STATEMENT
New extremism laws would stifle free speech
13 May 2015
BY INDEX ON CENSORSHIP
Home Secretary Theresa May appeared on BBC Radio 4 Today programme. View the video. (Photo: BBC)

Home Secretary Theresa May appeared on BBC Radio 4 Today programme. View the video. (Photo: BBC)

The UK Home Secretary’s preview of a proposed new counter-extremism bill raises the stakes for freedom of expression in the United Kingdom. Index on Censorship is disturbed by the potential impact on free speech embedded in the proposals.

“While the exact wording of the law remains to be seen, it is unclear why new legislation is needed. Current laws on incitement to violence and hatred can already be applied to extremist individuals or groups. New laws risk simply stifling a far broader range of speech”, Index on Censorship CEO Jodie Ginsberg said.

Under previous proposals put forward by Theresa May, extremists would have been banned from TV and stricter controls on what could be said on the internet would have been imposed.

May’s insistence that the proposed law would be applied to those seeking to undermine vaguely defined “British values” is a broad brush that could end up being applied to anyone who simply disagrees with the government. As Index said in October 2014, the proposals smack of the McCarthy witch-hunts of the 1950s in the United States.

According to May, the UK already has the world’s toughest anti-terrorism legislation. Adding to this body of laws is unnecessary. Index remains convinced that driving debate underground is not the answer in tackling extremism or terrorism.

3 responses to “New extremism laws would stifle free speech”

  1. Michael Cecil says:

    According to the Quran, “Allah will hurl Truth at falsehood until only Truth reigns supreme.” But the media simply will NOT allow (and the Index on Censorship simply does not CARE about) the Truth of the Revelations in the Quran to be publicized; for example, the Truth about the Revelation of “the resurrection” (see my website) which is LETHAL to the demonic doctrine of the houris, which provides a significant motivation for 20-something year old MALE terrorists.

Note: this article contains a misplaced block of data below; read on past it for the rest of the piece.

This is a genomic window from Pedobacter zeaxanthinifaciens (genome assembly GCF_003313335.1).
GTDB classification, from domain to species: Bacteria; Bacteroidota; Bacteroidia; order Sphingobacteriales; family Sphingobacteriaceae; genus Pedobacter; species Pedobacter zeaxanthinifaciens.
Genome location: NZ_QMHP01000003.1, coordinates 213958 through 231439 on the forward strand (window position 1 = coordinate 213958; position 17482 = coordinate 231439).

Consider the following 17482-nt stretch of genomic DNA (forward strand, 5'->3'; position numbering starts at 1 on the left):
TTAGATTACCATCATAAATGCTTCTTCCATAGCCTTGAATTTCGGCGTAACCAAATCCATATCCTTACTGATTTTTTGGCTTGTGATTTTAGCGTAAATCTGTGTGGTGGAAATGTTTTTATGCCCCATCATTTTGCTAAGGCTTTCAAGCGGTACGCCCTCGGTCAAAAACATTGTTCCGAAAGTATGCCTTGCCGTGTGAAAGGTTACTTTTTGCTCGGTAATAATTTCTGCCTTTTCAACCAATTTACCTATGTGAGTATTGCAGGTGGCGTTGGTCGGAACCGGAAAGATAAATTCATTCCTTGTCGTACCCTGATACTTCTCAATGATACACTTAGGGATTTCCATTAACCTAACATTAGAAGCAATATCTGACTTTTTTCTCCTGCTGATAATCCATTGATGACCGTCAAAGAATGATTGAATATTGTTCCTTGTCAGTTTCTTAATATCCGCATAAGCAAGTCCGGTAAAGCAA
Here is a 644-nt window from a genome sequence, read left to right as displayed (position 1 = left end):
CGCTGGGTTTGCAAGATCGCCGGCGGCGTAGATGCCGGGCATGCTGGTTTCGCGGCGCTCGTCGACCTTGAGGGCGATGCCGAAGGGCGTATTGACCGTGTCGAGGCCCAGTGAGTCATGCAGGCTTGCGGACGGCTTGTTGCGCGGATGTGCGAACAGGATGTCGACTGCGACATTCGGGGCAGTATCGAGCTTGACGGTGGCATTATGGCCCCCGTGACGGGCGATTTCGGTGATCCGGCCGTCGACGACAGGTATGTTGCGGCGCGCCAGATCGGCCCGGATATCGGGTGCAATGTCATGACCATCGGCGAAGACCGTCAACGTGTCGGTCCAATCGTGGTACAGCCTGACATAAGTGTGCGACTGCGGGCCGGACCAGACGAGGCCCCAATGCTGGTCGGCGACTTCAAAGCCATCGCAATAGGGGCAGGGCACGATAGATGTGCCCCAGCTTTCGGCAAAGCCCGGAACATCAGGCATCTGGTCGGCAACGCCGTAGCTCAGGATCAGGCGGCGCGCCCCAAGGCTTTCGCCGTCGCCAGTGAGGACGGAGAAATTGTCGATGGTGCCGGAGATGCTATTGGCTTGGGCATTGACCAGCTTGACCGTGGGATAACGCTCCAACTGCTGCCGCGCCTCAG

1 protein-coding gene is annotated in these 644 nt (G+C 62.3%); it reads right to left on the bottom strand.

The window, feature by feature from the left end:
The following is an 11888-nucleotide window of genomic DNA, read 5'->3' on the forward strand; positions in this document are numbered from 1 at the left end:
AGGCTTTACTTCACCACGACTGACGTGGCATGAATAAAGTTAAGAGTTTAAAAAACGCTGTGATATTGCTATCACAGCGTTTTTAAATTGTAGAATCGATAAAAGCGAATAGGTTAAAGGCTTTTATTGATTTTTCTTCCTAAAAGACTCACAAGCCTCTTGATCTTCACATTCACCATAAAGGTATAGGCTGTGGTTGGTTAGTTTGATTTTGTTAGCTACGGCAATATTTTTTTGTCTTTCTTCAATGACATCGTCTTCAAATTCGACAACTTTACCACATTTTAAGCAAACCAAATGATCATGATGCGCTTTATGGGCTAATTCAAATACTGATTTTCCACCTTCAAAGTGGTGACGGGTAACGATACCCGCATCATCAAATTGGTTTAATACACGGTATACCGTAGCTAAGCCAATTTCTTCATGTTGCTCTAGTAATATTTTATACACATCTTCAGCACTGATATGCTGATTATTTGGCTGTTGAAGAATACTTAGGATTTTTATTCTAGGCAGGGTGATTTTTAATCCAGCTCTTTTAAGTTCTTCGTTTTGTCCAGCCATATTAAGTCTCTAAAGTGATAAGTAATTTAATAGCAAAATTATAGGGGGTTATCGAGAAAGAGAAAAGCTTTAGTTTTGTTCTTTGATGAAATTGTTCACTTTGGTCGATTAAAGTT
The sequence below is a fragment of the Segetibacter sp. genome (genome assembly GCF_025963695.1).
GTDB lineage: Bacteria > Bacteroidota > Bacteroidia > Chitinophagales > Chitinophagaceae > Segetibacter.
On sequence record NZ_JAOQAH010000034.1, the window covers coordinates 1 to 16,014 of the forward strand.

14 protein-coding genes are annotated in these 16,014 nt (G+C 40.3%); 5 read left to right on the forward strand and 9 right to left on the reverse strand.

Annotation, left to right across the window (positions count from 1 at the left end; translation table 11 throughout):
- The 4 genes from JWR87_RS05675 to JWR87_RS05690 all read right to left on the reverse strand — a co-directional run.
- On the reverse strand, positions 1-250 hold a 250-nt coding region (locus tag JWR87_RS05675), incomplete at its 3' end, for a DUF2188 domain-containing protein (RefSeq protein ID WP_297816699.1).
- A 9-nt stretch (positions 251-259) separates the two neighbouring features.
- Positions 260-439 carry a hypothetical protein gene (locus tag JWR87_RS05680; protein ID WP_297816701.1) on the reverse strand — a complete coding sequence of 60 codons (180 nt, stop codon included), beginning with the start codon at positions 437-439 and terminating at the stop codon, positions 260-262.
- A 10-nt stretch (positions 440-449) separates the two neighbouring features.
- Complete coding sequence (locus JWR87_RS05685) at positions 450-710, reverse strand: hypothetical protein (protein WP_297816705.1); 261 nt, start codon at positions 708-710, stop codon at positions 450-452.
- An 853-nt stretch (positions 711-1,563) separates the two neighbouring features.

The only effective counter-narrative to the LIES of the Muslim terrorists is the Truth; but publicizing that Truth would THREATEN the economic viability of the Muslim religious establishment itself.

    To summarize, those who are being slaughtered by Muslim terrorists are being SACRIFICED to preserve the JOBS of even the MODERATE Muslim religious ‘authorities’; which is WHY the choice is being made to, INSTEAD, censor and suppress more speech rather than publish the Truth.

  2. Terry says:

    If tougher laws meant they still couldnt deal with someone like anjem choudhary then there would be no point to changing the legislation. I hope they get tough on these sorts of people.

  3. Steve Hill says:

    You are right to be cautious, but it is not really possible to criticise until we see exactly what is proposed. I don’t believe “do nothing” is an adequate response to someone like Anjem Choudhary, a qualified lawyer who knows exactly how to stay within the (existing) law whilst spreading a very poisonous and dangerous message. There was a clip on BBC Radio 4 news this morning of him on a podium in Belgium saying proudly “I have come to radicalise your country”.

    We, and his audience of young Muslims, know exactly what “radicalise” means in this context. But I don’t think we could under existing law persuade a UK court that it means violence – at least, on the evidence, that is what our prosecutors seems to believe. I am amenable to reasonable change on this one.

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